Forklift training key to storage success

TO make best use of narrow aisle forklifts, operators need skills above and beyond those required to master sit-down counterbalanced trucks.

TO make best use of narrow aisle forklifts, operators need skills above and beyond those required to master sit-down counterbalanced trucks.

Training for eye/hand/foot co-ordination is critical. Narrow-aisle forklifts come with a variety of joystick controls with multiple buttons and the sequence of functions can vary. Putting someone these trucks without sufficient practice can be counterproductive.

Ensure visibility in direction of travel. Reach truck manufacturers have produced side-stance and forward/rear-ward stance configurations based on different interpretations of this ANSI recommendation. Clear advantages/disadvantages exist for both configurations.

Ensure visibility at high levels. This is critical in put-away or take-down modes to reduce load/pallet damage and improve productivity. Optional tools include cameras, fork-height laser beams and shelf-select systems that will elevate the forks to the needed level.

Make the operator comfortable. Studies have shown that productivity can fall by as much as 33% in the last two hours of a shift. Operator compartment size, control configuration layout and function “cushioning” can help maintain productivity.

Keep the operator inside the cab. Because these vehicles make right-angle turns into and out of confined spaces, operators’ backs can be in close proximity to overhanging loads. Make sure operators take these turns slowly and that they keep arms and legs inside the cab.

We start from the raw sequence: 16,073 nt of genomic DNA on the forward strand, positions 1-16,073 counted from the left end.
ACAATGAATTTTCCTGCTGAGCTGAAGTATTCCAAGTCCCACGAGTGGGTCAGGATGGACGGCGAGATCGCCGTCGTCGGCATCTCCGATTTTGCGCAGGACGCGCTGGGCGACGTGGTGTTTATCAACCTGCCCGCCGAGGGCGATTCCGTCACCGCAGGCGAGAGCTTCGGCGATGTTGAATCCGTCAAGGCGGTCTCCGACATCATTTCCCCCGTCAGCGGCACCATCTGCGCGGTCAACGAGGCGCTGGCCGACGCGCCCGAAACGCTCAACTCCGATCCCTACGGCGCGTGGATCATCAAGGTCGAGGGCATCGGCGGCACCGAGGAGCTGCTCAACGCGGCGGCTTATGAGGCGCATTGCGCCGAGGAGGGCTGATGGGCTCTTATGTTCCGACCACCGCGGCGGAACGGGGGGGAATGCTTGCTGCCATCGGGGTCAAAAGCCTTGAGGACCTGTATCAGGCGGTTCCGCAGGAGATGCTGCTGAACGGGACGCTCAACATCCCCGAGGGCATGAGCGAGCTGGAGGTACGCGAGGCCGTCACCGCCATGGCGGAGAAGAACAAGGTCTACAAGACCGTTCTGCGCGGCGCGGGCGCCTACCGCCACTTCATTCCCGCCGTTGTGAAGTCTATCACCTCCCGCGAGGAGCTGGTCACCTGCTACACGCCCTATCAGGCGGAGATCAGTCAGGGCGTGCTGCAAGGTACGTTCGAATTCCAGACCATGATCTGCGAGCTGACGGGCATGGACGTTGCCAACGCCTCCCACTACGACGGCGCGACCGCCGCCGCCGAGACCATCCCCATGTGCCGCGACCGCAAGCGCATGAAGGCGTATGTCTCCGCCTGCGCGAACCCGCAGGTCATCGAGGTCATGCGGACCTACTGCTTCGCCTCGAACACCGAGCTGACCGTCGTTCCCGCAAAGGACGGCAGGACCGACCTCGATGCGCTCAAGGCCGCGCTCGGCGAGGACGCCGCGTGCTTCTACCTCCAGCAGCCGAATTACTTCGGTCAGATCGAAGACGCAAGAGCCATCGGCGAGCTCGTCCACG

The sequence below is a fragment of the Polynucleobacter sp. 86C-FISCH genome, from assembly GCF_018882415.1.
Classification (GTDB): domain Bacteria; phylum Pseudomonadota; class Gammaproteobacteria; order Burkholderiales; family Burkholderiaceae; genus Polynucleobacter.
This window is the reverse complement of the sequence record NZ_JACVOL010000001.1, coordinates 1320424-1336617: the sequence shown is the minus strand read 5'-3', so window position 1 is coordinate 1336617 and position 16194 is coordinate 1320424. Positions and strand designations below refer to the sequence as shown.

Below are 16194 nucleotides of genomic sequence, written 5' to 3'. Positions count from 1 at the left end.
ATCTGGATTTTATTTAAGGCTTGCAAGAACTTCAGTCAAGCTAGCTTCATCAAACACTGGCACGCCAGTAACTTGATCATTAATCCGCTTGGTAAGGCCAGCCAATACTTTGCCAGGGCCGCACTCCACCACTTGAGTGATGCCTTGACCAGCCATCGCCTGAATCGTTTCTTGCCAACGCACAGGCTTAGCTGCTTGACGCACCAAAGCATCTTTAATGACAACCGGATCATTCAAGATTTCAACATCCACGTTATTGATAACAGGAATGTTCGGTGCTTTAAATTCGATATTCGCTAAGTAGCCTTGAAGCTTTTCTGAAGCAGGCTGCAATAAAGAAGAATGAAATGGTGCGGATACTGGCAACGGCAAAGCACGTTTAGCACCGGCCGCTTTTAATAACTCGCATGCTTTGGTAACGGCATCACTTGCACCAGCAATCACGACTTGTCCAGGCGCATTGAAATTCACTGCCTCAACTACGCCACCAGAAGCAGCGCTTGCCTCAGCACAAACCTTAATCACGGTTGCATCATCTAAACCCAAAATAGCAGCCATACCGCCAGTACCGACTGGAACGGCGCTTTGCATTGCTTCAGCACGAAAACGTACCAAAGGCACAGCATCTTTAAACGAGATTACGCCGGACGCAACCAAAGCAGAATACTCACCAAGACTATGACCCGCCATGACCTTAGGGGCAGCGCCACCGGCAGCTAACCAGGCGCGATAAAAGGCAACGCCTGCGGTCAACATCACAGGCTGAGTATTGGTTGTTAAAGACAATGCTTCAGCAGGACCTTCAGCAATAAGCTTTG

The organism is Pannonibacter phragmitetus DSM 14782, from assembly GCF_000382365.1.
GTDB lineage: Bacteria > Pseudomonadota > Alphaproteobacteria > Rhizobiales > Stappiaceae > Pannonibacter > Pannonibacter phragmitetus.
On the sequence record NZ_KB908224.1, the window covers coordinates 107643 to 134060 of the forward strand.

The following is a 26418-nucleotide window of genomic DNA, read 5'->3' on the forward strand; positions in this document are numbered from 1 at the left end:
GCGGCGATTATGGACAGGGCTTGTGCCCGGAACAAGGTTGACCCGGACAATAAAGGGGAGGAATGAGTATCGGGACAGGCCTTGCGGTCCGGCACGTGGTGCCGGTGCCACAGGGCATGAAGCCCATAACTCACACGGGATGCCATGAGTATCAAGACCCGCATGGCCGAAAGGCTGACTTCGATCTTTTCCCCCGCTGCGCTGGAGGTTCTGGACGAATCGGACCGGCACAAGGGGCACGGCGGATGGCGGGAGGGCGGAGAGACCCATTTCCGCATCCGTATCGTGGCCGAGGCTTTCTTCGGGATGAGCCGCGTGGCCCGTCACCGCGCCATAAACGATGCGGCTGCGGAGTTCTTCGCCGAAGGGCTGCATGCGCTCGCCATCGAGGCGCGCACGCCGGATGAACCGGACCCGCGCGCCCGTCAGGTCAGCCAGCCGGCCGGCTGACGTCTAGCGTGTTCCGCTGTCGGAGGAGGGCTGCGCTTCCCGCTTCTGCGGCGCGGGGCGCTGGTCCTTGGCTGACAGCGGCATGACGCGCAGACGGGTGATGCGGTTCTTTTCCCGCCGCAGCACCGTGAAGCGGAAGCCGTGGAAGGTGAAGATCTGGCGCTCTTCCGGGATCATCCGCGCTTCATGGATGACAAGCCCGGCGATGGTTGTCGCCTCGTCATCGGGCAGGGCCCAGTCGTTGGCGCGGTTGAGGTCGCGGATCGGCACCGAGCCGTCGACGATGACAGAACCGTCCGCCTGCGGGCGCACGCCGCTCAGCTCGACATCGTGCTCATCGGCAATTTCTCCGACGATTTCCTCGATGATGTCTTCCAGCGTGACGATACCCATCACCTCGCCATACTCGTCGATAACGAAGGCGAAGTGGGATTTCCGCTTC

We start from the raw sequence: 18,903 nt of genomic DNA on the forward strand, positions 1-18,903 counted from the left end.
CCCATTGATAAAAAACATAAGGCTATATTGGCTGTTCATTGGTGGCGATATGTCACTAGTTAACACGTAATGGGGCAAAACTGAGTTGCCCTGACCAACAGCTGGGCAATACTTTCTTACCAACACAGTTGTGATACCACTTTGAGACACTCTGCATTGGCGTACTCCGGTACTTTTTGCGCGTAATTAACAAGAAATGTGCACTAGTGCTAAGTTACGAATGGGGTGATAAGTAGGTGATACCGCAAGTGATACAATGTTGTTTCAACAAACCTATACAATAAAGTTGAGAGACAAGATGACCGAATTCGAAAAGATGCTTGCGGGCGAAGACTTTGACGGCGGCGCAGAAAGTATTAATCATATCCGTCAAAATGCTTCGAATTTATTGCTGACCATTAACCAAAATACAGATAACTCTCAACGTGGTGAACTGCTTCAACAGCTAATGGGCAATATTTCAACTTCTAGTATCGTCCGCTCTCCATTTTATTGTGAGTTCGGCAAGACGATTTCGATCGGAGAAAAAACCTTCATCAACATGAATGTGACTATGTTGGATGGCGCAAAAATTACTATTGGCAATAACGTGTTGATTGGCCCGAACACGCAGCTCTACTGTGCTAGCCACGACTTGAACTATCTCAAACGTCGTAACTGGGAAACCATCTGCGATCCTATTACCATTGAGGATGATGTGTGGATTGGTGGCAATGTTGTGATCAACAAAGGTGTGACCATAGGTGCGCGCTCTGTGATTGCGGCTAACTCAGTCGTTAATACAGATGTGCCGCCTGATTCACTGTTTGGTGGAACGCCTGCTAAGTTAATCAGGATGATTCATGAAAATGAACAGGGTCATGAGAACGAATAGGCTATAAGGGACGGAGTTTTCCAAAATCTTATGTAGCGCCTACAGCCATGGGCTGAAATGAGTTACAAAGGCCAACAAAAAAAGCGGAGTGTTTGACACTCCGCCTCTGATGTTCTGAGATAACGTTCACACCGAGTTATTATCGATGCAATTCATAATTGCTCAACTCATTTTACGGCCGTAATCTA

Drive with the load retracted. This is another important safety issue, especially when going around corners and through crowded warehouse areas. It’s also a maintenance issue. If reach trucks and deep reach trucks are operated with the load completely extended at all times, it exposes the reach mechanism to additional stress.

Make sure the straddle dimensions fit your aisles. The base leg openings of reach trucks can vary from 33 to 53” and each base leg width can be as narrow as 3.5” to as wide as 5.5”. A truck can be as narrow as 40” or as wide as 64”.

Make sure the straddle dimensions fit your rack openings. Some narrow-aisle trucks have a narrow base-leg opening and require the operator to raise the load before it is retracted to secure the load against the upright. Other operations straddle the pallet with the base legs. Either method is fine as long as the rack opening from upright to upright accommodates them.

Avoid overloading upper levels in rack. When operators extend a load and set the pallet down they need to make sure the forks and the reach mechanism don’t add their weight to the load placed on the beam pair.

This article courtesy of Shephards Industrial Training Systems, jimshephard@ shephardsystems .com; Hyster Company, ahgwmars@ hyster.com; and Yale Materials Handling, aylmiche@ yale.com.